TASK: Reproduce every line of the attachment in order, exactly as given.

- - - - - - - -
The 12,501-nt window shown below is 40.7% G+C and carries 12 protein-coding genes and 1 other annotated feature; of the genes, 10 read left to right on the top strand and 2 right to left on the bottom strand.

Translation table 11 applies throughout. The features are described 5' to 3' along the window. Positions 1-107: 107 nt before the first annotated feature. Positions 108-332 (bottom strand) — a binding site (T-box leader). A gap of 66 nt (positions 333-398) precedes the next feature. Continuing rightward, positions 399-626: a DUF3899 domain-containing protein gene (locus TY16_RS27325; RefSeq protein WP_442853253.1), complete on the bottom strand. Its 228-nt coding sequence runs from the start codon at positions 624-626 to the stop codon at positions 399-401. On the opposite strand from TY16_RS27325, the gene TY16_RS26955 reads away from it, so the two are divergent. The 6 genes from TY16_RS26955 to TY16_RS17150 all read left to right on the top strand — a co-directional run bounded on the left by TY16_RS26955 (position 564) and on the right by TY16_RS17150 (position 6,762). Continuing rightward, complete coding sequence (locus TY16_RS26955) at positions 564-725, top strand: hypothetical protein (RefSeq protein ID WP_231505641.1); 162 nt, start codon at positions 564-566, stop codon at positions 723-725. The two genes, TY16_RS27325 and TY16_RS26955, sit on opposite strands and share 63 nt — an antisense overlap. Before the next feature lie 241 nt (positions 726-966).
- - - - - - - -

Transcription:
The 12,501-nt window shown below is 40.7% G+C and carries 12 protein-coding genes and 1 other annotated feature; of the genes, 10 read left to right on the top strand and 2 right to left on the bottom strand.

Translation table 11 applies throughout. The features are described 5' to 3' along the window. Positions 1-107: 107 nt before the first annotated feature. Positions 108-332 (bottom strand) — a binding site (T-box leader). A gap of 66 nt (positions 333-398) precedes the next feature. Continuing rightward, positions 399-626: a DUF3899 domain-containing protein gene (locus TY16_RS27325; RefSeq protein WP_442853253.1), complete on the bottom strand. Its 228-nt coding sequence runs from the start codon at positions 624-626 to the stop codon at positions 399-401. On the opposite strand from TY16_RS27325, the gene TY16_RS26955 reads away from it, so the two are divergent. The 6 genes from TY16_RS26955 to TY16_RS17150 all read left to right on the top strand — a co-directional run bounded on the left by TY16_RS26955 (position 564) and on the right by TY16_RS17150 (position 6,762). Continuing rightward, complete coding sequence (locus TY16_RS26955) at positions 564-725, top strand: hypothetical protein (RefSeq protein ID WP_231505641.1); 162 nt, start codon at positions 564-566, stop codon at positions 723-725. The two genes, TY16_RS27325 and TY16_RS26955, sit on opposite strands and share 63 nt — an antisense overlap. Before the next feature lie 241 nt (positions 726-966).